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The commitments of seven oil and gas companies to further control methane emissions have been listed on the Non-State Actor Zone for Climate Action (NAZCA) portal to highlight corporate efforts to support government action to combat climate change.

The companies are part of the Climate and Clean Air Coalition’s (CCAC) Oil & Gas Methane Partnership, which aims to create a global standard to control methane emissions in oil and gas systems.

The companies that have pledged to reduce methane emissions in their operations include: BG Group, ENI, PEMEX, PTT, Southwestern Energy, Statoil and Total.

Join the Methane Initiative 

The Partnership is working towards getting more companies to join the initiative ahead of and during the UN Climate Change Conference in Paris in December (COP 21), where governments will agree a new, universal climate change agreement.

Methane is a powerful short lived climate pollutant (SLCP). Gram for gram, it is at least 84 times more potent than CO2 in the atmosphere over a 20-year time horizon, and the oil and gas industry is the largest man-made emitter of methane after agriculture. On average about 3% of produced gas escapes as methane emissions worldwide – in addition to gas which is routinely flared.

At the United Nations Secretary General’s Climate Summit in September, 2014, the CCAC’s Oil & Gas Methane Partnership was presented as a key initiative to deliver realistic and ambitious reductions in greenhouse gases. As part of the Lima Paris Action Agenda (LPAA) the initiative aims to underpin a sustainable role for gas by helping companies demonstrate a systematic yet pragmatic approach to identifying and eliminating methane emissions.

IEA and Investors Call for More Methane Reduction

According to the International Energy Agency’s 2015 special report, Energy and Climate Change, “reducing methane emissions in oil and gas production” is one of five priority climate policies for the energy sector. Natural gas is often promoted as being “cleaner than coal”, but this assertion will only be widely accepted if methane emissions are managed.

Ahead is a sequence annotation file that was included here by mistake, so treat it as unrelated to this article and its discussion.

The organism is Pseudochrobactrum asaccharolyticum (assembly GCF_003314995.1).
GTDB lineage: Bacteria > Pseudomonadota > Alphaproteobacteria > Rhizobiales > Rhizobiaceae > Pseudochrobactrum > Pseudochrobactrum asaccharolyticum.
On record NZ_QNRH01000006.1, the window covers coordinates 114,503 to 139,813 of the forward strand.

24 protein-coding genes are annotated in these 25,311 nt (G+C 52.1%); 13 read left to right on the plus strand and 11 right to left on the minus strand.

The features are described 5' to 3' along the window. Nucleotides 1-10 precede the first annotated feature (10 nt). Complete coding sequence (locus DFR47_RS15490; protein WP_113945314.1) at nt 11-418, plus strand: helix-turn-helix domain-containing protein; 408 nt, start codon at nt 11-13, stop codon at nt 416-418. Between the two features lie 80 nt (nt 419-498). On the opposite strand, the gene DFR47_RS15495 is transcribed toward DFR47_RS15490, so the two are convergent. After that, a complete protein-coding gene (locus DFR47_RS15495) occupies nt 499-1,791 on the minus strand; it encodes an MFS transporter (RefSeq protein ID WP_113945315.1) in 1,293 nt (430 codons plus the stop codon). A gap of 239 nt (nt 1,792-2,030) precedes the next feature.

Three international investor groups representing over $20 trillion in assets have also issued a joint statement calling on companies to join the CCAC Oil & Gas Methane Partnership.

Companies joining the partnership start by signing an MoU with the United Nations Environment Programme (UNEP) that voluntarily commits them to:

  • Survey for nine “core” sources that account for much of the methane emissions in typical upstream oil and gas operations (see box below);
  • Evaluate existing cost-effective technology options to address sources found during the surveys; and
  • Report progress on surveys, project evaluations and mitigation projects according to an agreed template in a transparent manner that demonstrates results.

Partner companies decide the scale of their participation. There is no minimum share of assets for participation, but companies are expected to expand this share over time. The emphasis is on companies learning by doing and achieving continuous improvement over time.

The nine “core” methane emission sources

1)      Natural gas driven pneumatic controls and pumps;

2)      Fugitive equipment and process leaks;

3)      Centrifugal compressors with “wet” (oil) seals;

4)      Reciprocating compressors rod seal/packing vents;

5)      Glycol dehydrators;

6)      Hydrocarbon liquid storage tanks;

7)      Well venting for liquids unloading;

8)      Well venting/flaring during well completion for hydraulically fractured wells;

9)      Casinghead gas venting

Parternship Benefits

The seven oil and gas companies believe that joining the CCAC Oil & Gas Methane Partnership provides many benefits including:

  • The credibility of a public-private partnership in recognising their past and present efforts to reduce methane emissions;
  • Increased product recoverability leading to increased gas sales volume and revenue;
  • Operational and safety benefits from improved equipment;
  • Harmonisation with other reporting and disclosure standards;
  • Best practice sharing and support; and
  • Development of a reliable industry data set to underpin the climate credentials and growth of natural gas.

 The CCAC supports each participating company’s efforts with technical assistance and by encouraging the development of policies and practices that promote and support oil and gas methane emission reduction activities within CCAC member countries and beyond.

 Companies announcing their participation at or before the Paris COP will not only highlight their leadership on the world stage but also provide a tangible example of their commitment to be part of the climate solution.

Key technical partners include the Environmental Defense Fund, the U.S. EPA’s Natural Gas Star program, the Global Methane Initiative and the World Bank’s Global Gas Flaring Reduction Initiative. The Partnership benefits from the political support of key CCAC governments, including France, Nigeria, Norway, the United Kingdom and the United States.

For further information and queries, please contact:

Philip Swanson, Administrator, CCAC Oil & Gas Methane Partnership: +33 1 44 37 76 35, Philip.Swanson.Affiliate@unep.org

Tiy Chung, CCAC Communications Officer: +33 6 86 30 71 28, tiy.chung@unep.org,

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